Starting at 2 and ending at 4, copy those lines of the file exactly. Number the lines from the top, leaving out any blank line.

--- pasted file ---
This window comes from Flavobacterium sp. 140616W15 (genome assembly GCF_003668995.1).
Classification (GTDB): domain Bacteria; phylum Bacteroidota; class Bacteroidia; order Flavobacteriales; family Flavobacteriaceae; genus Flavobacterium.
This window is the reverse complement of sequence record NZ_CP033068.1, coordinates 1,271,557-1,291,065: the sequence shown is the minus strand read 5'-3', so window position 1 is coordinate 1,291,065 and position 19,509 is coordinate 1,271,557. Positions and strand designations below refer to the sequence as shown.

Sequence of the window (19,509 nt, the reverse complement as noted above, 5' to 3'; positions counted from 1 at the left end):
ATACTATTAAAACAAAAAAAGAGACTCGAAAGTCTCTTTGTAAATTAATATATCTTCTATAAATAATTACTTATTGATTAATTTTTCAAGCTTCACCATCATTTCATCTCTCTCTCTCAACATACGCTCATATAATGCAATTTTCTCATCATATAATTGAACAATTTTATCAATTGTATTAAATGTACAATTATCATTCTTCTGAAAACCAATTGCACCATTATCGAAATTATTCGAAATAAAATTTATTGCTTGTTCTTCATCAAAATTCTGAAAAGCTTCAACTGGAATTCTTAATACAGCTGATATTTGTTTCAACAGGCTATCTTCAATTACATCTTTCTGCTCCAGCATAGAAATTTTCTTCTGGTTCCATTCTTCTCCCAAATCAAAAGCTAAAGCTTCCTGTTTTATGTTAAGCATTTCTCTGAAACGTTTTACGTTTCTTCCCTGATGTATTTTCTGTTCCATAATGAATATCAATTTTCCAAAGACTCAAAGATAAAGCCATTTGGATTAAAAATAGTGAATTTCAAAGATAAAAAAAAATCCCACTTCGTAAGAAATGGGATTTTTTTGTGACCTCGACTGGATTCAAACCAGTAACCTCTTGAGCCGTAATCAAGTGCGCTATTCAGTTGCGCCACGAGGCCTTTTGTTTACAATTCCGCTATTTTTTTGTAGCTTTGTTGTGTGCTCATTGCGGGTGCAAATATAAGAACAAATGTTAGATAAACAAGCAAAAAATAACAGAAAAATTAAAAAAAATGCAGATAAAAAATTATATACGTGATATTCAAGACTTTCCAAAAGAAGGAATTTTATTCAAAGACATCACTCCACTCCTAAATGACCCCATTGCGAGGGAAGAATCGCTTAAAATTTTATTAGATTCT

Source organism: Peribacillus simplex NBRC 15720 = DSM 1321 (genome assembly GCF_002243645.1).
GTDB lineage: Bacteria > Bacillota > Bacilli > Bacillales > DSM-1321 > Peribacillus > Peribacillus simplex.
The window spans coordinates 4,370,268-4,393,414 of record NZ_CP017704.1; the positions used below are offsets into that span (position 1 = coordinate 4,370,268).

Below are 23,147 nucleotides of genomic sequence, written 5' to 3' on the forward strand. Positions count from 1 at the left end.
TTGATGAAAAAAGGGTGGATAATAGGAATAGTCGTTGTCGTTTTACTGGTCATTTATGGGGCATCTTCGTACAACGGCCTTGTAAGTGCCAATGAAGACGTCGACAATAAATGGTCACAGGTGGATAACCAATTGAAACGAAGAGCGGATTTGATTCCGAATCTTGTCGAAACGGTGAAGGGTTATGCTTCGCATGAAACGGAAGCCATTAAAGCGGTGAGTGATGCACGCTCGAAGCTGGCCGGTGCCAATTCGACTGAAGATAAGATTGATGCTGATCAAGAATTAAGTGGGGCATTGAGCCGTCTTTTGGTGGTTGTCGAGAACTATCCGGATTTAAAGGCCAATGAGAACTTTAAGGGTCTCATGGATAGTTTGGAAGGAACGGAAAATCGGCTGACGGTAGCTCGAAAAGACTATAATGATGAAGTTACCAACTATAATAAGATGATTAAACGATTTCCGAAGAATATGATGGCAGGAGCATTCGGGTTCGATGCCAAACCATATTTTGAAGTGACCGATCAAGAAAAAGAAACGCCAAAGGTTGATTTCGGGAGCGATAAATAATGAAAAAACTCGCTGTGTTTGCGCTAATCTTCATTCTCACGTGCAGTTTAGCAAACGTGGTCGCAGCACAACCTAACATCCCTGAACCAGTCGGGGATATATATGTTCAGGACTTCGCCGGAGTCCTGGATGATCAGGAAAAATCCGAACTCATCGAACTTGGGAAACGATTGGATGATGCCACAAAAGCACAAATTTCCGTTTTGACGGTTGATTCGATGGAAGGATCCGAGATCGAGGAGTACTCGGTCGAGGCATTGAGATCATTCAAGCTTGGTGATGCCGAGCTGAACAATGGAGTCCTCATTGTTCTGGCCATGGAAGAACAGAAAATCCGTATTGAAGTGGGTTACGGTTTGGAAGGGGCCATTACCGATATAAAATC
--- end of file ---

Classification (GTDB): domain Bacteria; phylum Bacteroidota; class Bacteroidia; order Flavobacteriales; family Flavobacteriaceae; genus Flavobacterium.
This window is the reverse complement of sequence record NZ_CP033068.1, coordinates 1,271,557-1,291,065: the sequence shown is the minus strand read 5'-3', so window position 1 is coordinate 1,291,065 and position 19,509 is coordinate 1,271,557. Positions and strand designations below refer to the sequence as shown.

Sequence of the window (19,509 nt, the reverse complement as noted above, 5' to 3'; positions counted from 1 at the left end):